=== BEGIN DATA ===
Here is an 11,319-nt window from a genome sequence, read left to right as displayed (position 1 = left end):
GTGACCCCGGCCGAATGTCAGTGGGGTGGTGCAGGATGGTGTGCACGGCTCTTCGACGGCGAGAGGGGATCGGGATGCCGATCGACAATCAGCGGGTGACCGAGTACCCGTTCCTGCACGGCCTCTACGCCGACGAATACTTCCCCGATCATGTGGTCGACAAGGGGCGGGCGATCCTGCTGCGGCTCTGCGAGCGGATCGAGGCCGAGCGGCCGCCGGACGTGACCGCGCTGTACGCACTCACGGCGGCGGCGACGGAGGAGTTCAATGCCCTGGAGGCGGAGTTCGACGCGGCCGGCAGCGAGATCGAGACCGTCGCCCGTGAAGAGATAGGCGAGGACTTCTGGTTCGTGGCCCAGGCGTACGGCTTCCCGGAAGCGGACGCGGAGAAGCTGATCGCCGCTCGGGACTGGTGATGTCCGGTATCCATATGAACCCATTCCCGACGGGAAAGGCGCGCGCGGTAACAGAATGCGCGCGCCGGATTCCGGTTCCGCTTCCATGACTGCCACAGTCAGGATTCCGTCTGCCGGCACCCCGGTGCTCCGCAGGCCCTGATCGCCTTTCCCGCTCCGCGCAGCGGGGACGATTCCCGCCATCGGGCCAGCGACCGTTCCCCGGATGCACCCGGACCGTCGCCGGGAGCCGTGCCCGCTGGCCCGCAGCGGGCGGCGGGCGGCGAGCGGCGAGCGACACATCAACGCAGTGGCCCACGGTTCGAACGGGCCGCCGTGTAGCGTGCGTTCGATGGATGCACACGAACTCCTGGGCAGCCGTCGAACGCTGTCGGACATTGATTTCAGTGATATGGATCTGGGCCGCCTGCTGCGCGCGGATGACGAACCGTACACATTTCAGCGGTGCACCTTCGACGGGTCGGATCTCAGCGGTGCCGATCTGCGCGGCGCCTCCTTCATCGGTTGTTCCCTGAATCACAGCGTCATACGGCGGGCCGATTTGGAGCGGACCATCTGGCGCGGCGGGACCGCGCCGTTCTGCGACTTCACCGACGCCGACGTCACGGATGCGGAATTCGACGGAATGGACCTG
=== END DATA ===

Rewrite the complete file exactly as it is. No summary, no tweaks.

Here is an 11,319-nt window from a genome sequence, read left to right as displayed (position 1 = left end):
GTGACCCCGGCCGAATGTCAGTGGGGTGGTGCAGGATGGTGTGCACGGCTCTTCGACGGCGAGAGGGGATCGGGATGCCGATCGACAATCAGCGGGTGACCGAGTACCCGTTCCTGCACGGCCTCTACGCCGACGAATACTTCCCCGATCATGTGGTCGACAAGGGGCGGGCGATCCTGCTGCGGCTCTGCGAGCGGATCGAGGCCGAGCGGCCGCCGGACGTGACCGCGCTGTACGCACTCACGGCGGCGGCGACGGAGGAGTTCAATGCCCTGGAGGCGGAGTTCGACGCGGCCGGCAGCGAGATCGAGACCGTCGCCCGTGAAGAGATAGGCGAGGACTTCTGGTTCGTGGCCCAGGCGTACGGCTTCCCGGAAGCGGACGCGGAGAAGCTGATCGCCGCTCGGGACTGGTGATGTCCGGTATCCATATGAACCCATTCCCGACGGGAAAGGCGCGCGCGGTAACAGAATGCGCGCGCCGGATTCCGGTTCCGCTTCCATGACTGCCACAGTCAGGATTCCGTCTGCCGGCACCCCGGTGCTCCGCAGGCCCTGATCGCCTTTCCCGCTCCGCGCAGCGGGGACGATTCCCGCCATCGGGCCAGCGACCGTTCCCCGGATGCACCCGGACCGTCGCCGGGAGCCGTGCCCGCTGGCCCGCAGCGGGCGGCGGGCGGCGAGCGGCGAGCGACACATCAACGCAGTGGCCCACGGTTCGAACGGGCCGCCGTGTAGCGTGCGTTCGATGGATGCACACGAACTCCTGGGCAGCCGTCGAACGCTGTCGGACATTGATTTCAGTGATATGGATCTGGGCCGCCTGCTGCGCGCGGATGACGAACCGTACACATTTCAGCGGTGCACCTTCGACGGGTCGGATCTCAGCGGTGCCGATCTGCGCGGCGCCTCCTTCATCGGTTGTTCCCTGAATCACAGCGTCATACGGCGGGCCGATTTGGAGCGGACCATCTGGCGCGGCGGGACCGCGCCGTTCTGCGACTTCACCGACGCCGACGTCACGGATGCGGAATTCGACGGAATGGACCTG